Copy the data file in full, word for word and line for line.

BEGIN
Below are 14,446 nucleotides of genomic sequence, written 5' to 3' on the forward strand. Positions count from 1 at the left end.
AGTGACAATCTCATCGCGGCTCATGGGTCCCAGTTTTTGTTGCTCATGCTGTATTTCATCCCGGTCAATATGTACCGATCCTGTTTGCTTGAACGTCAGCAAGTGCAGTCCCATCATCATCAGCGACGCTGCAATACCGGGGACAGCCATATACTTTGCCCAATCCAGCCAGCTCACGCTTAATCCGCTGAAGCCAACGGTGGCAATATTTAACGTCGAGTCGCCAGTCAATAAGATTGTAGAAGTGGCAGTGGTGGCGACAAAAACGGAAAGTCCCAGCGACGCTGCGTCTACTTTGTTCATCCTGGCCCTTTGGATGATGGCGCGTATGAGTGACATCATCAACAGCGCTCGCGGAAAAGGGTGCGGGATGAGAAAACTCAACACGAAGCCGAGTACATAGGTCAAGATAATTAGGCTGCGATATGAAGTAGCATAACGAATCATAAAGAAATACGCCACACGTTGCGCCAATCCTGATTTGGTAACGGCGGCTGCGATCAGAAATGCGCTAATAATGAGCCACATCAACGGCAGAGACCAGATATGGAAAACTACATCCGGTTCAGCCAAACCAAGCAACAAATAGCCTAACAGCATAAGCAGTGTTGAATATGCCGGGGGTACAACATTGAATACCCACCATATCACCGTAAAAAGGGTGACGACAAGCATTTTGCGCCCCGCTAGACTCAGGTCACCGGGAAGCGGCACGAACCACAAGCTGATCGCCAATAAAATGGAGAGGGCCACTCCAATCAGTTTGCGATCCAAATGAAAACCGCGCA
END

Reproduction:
Below are 14,446 nucleotides of genomic sequence, written 5' to 3' on the forward strand. Positions count from 1 at the left end.
AGTGACAATCTCATCGCGGCTCATGGGTCCCAGTTTTTGTTGCTCATGCTGTATTTCATCCCGGTCAATATGTACCGATCCTGTTTGCTTGAACGTCAGCAAGTGCAGTCCCATCATCATCAGCGACGCTGCAATACCGGGGACAGCCATATACTTTGCCCAATCCAGCCAGCTCACGCTTAATCCGCTGAAGCCAACGGTGGCAATATTTAACGTCGAGTCGCCAGTCAATAAGATTGTAGAAGTGGCAGTGGTGGCGACAAAAACGGAAAGTCCCAGCGACGCTGCGTCTACTTTGTTCATCCTGGCCCTTTGGATGATGGCGCGTATGAGTGACATCATCAACAGCGCTCGCGGAAAAGGGTGCGGGATGAGAAAACTCAACACGAAGCCGAGTACATAGGTCAAGATAATTAGGCTGCGATATGAAGTAGCATAACGAATCATAAAGAAATACGCCACACGTTGCGCCAATCCTGATTTGGTAACGGCGGCTGCGATCAGAAATGCGCTAATAATGAGCCACATCAACGGCAGAGACCAGATATGGAAAACTACATCCGGTTCAGCCAAACCAAGCAACAAATAGCCTAACAGCATAAGCAGTGTTGAATATGCCGGGGGTACAACATTGAATACCCACCATATCACCGTAAAAAGGGTGACGACAAGCATTTTGCGCCCCGCTAGACTCAGGTCACCGGGAAGCGGCACGAACCACAAGCTGATCGCCAATAAAATGGAGAGGGCCACTCCAATCAGTTTGCGATCCAAATGAAAACCGCGCA